WATERFORD - The hog sale is the centerpiece of the annual Waterford Community Fair, and that's not expected to change when it kicks off Thursday, despite reports of multiple cases of humans catching a mild strain of swine flu from hogs at a pair of fairs in Ohio.
The Cuyahoga County Fair has canceled all swine-related exhibits in the wake of an Ohio Department of Health announcement that 15 human cases of the H3N2 virus had been confirmed - 14 related to the Butler County Fair and one contracted by a Clark County resident at the Ohio State Fair.
Last Wednesday, the state Health Department announced an additional 15 cases had been confirmed, with two more each in Butler and Clark counties, along with four in Gallia, four in Greene and four in Hamilton County. Those affected have been between 6 months and 36 years old.
Only one of those cases resulted in hospitalization, and that was primarily as a precaution, the individual having since been released, according to a release from ODH.
"There has been a tremendous increase in surveillance across the state," Dr. Ted Wymyslo, ODH director, said in the release. "We are not surprised by this increase in confirmed cases. We are also aware the flu viruses are not uncommon in swine. Even as we identify additional illnesses, this strain appears to remain mild and does not seem to be any more severe than what we see during most flu seasons."
It is not considered as serious as the H1N1 virus that caused national concern a few years ago, a pandemic that was primarily transmitted between humans despite being widely referred to as "swine flu."
The Health Department is recommending that local health departments work with agriculture and fair officials to post necessary signage and ensure care is taken to prevent further transmission, but isn't suggesting the cancellation of events.
"It's something that is really up to the local community," said ODH spokeswoman Tess Pollack.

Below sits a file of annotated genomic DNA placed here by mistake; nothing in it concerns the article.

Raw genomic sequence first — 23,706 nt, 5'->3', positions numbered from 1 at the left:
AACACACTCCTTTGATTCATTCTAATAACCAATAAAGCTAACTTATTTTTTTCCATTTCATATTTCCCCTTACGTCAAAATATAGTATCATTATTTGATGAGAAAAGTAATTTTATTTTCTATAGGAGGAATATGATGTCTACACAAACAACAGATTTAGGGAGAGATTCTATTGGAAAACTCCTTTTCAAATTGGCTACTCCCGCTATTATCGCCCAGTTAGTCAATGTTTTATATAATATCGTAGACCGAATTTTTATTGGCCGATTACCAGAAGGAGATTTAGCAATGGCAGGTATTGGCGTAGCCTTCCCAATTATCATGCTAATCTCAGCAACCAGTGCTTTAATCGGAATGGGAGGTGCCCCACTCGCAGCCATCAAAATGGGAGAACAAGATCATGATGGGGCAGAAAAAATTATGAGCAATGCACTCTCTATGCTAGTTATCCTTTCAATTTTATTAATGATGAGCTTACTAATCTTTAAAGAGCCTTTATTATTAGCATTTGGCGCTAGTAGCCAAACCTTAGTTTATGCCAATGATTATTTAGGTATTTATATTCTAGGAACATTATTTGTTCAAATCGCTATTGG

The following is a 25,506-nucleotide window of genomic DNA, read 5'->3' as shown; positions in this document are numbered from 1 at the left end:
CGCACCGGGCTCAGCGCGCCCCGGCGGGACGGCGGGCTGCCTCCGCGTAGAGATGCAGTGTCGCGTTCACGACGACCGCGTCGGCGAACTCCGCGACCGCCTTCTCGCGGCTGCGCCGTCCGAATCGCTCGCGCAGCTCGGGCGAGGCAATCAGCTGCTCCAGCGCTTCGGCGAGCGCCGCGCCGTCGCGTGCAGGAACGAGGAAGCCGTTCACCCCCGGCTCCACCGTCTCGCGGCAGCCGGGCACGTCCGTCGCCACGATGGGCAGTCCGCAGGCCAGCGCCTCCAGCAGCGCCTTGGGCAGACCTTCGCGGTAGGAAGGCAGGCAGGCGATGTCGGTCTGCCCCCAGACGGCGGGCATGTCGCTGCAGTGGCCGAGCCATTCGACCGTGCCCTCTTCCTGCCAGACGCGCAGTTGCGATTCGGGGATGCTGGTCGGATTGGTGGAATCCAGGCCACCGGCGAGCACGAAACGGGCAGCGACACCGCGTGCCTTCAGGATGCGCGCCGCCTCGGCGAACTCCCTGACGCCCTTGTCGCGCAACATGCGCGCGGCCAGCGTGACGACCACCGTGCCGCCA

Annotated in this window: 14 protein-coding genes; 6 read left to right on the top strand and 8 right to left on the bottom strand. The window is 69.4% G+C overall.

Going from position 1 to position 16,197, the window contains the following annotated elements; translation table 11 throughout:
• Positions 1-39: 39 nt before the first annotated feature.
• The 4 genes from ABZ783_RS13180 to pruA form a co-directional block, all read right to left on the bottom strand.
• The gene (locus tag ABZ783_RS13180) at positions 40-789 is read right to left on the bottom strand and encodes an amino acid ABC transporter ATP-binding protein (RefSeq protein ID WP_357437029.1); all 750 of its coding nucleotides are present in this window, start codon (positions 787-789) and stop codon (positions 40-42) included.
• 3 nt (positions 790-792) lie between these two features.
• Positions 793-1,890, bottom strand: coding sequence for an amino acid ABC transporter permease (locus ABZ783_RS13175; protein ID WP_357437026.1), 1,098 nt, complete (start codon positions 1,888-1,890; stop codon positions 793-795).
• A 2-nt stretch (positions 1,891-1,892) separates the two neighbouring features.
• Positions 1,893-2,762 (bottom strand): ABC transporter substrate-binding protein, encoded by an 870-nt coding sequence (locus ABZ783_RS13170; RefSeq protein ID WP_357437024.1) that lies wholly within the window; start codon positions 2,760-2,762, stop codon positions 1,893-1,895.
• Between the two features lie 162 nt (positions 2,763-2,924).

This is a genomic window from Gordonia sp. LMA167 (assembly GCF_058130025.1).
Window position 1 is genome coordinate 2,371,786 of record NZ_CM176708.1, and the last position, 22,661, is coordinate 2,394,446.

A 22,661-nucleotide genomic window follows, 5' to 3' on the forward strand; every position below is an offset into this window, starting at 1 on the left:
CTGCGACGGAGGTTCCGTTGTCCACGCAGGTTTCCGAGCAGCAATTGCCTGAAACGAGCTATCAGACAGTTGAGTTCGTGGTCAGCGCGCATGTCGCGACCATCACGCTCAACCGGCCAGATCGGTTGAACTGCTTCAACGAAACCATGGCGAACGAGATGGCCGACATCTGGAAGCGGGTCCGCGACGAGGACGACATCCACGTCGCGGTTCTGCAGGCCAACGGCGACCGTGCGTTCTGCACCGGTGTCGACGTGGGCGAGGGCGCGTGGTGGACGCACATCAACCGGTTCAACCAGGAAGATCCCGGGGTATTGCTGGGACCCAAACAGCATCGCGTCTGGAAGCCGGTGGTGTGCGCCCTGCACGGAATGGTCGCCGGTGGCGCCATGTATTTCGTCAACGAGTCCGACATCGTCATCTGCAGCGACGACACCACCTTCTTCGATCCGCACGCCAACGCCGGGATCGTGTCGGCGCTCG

Retired Fort Frye High School ag teacher Ralph Coffman said he has no reservations about his grandchildren showing hogs or about attending the fair, which runs from Thursday through Aug. 20.
"I have full confidence that the fair vets will monitor the situation appropriately," he said.
Phil Lowe, who serves as fair veterinarian for the Waterford, Barlow and Washington County fairs, said he's required to walk through the animal barns each day and check any animal that has symptoms of a potentially contagious condition. If such a condition is diagnosed, the animal is removed.
Most of the time, the concern is for transmission between animals, Lowe said. Ringworm is probably the most common condition transmitted from animals to people at fairs.
Lowe said the extreme heat this summer is likely contributing to the cases of H3N2 reported so far. The additional heat stress is affecting the animals' immune systems.
"It's making them more susceptible to transmit the virus," he said. "Their immune system normally would take care of it."
Pollack said most of the cases reported have involved people with "very close contact with the swine," such as exhibitors. Strategies for preventing the transmission are the same people are used to hearing when it comes to halting the spread of disease between humans.
"We say this all the time, but it holds true - wash your hands with soap and water," she said.
That goes for keeping humans from spreading the virus to animals as well, Pollack said.
People shouldn't be eating in the animal areas either, Lowe said, noting that, like the hand-washing, is common sense.
"Don't be walking through the barn petting animals with one hand and eating a hamburger with the other," he said.
Vulnerable populations like pregnant women, people over 65, young children and people with compromised immune systems should take extra care, Pollack said.
A joint release from the state Departments of Health and Agriculture says ODA is working with its industry partners to increase the number of hand sanitation stations available at county fairs, as well as public education efforts. The agency also indicated it plans to instruct fair veterinarians to post signage for exhibitors and the visiting public related to preventive measures.
Waterford Fair Board member Charlie Campbell, a longtime hog farmer, said he thinks additional signage would only "stir everybody up." He's skeptical of the reports that people have actually been sickened as a result of contact with swine.
"If they had, I (would have) had it years ago," he said. "I think it's all a bunch of poppycock."
That doesn't mean Campbell, who is on the committee overseeing the hog sale, doesn't take those common-sense steps like frequent hand-washing and not eating in animal areas.
"Anybody in their right mind would," he said.
Lowe noted there are hand sanitizer stations set up around the barn each year, even when swine flu cases haven't been reported.
Mark Landefeld, agriculture extension agent with The Ohio State University Extension in Monroe County, said hand sanitizers have always been present in animal venues at the Monroe County Fair as well. While folks there are aware of the reports, he said there's been no discussion about canceling any swine events.